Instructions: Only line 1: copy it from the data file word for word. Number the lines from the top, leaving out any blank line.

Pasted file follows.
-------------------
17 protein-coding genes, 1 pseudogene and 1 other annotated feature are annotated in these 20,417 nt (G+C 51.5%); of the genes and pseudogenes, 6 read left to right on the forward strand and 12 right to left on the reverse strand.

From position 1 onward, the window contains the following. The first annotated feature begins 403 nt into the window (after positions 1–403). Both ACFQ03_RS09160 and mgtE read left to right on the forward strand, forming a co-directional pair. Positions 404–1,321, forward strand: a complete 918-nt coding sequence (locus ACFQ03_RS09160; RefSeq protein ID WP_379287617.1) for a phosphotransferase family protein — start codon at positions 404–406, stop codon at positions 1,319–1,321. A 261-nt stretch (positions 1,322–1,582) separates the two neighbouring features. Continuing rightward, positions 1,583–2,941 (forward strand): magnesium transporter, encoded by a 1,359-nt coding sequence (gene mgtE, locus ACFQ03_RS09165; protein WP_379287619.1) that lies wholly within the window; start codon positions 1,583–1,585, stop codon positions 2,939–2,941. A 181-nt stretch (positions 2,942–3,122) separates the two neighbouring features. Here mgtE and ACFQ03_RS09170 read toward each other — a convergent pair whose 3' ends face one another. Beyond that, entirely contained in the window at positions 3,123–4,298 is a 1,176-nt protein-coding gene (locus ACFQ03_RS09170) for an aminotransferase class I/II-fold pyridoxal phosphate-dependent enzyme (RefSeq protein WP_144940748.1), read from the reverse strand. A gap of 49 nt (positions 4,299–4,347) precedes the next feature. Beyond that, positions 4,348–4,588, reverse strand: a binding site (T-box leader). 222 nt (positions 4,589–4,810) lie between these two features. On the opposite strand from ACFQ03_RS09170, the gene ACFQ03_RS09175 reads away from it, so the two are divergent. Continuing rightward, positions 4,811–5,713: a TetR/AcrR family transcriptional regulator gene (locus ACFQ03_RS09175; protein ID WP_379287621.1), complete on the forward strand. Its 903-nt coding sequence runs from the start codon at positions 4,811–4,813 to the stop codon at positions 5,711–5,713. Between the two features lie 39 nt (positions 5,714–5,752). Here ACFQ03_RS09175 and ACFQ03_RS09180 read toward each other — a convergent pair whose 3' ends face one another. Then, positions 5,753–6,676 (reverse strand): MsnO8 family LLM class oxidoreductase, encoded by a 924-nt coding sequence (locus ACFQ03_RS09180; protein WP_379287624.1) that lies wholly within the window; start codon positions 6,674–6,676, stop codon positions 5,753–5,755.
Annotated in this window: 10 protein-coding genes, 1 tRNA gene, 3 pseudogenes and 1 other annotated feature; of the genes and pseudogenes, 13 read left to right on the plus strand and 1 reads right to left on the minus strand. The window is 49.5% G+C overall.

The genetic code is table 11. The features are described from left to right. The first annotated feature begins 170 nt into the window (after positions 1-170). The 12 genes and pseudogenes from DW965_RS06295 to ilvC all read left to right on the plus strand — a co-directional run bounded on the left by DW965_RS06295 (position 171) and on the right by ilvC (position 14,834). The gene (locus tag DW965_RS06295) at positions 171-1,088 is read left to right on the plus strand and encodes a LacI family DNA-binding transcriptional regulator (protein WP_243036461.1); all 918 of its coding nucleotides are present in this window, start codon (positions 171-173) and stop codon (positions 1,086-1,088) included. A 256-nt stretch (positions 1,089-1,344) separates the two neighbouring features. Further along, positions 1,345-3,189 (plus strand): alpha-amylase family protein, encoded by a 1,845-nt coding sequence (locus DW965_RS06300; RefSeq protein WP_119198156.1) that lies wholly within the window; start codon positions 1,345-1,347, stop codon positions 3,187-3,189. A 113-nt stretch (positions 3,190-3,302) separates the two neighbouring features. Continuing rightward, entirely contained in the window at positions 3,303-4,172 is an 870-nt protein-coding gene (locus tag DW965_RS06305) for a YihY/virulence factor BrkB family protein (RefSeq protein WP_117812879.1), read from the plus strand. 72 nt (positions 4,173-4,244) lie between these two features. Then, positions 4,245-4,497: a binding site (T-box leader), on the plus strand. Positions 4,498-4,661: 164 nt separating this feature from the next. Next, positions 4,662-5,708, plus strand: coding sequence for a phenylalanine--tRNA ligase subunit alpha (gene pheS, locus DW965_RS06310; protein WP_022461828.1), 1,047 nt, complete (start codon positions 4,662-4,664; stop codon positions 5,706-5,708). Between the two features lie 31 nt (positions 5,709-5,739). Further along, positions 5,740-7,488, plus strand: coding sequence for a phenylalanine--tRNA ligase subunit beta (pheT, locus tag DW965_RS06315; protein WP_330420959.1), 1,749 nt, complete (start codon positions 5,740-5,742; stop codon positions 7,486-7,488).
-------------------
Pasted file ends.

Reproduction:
17 protein-coding genes, 1 pseudogene and 1 other annotated feature are annotated in these 20,417 nt (G+C 51.5%); of the genes and pseudogenes, 6 read left to right on the forward strand and 12 right to left on the reverse strand.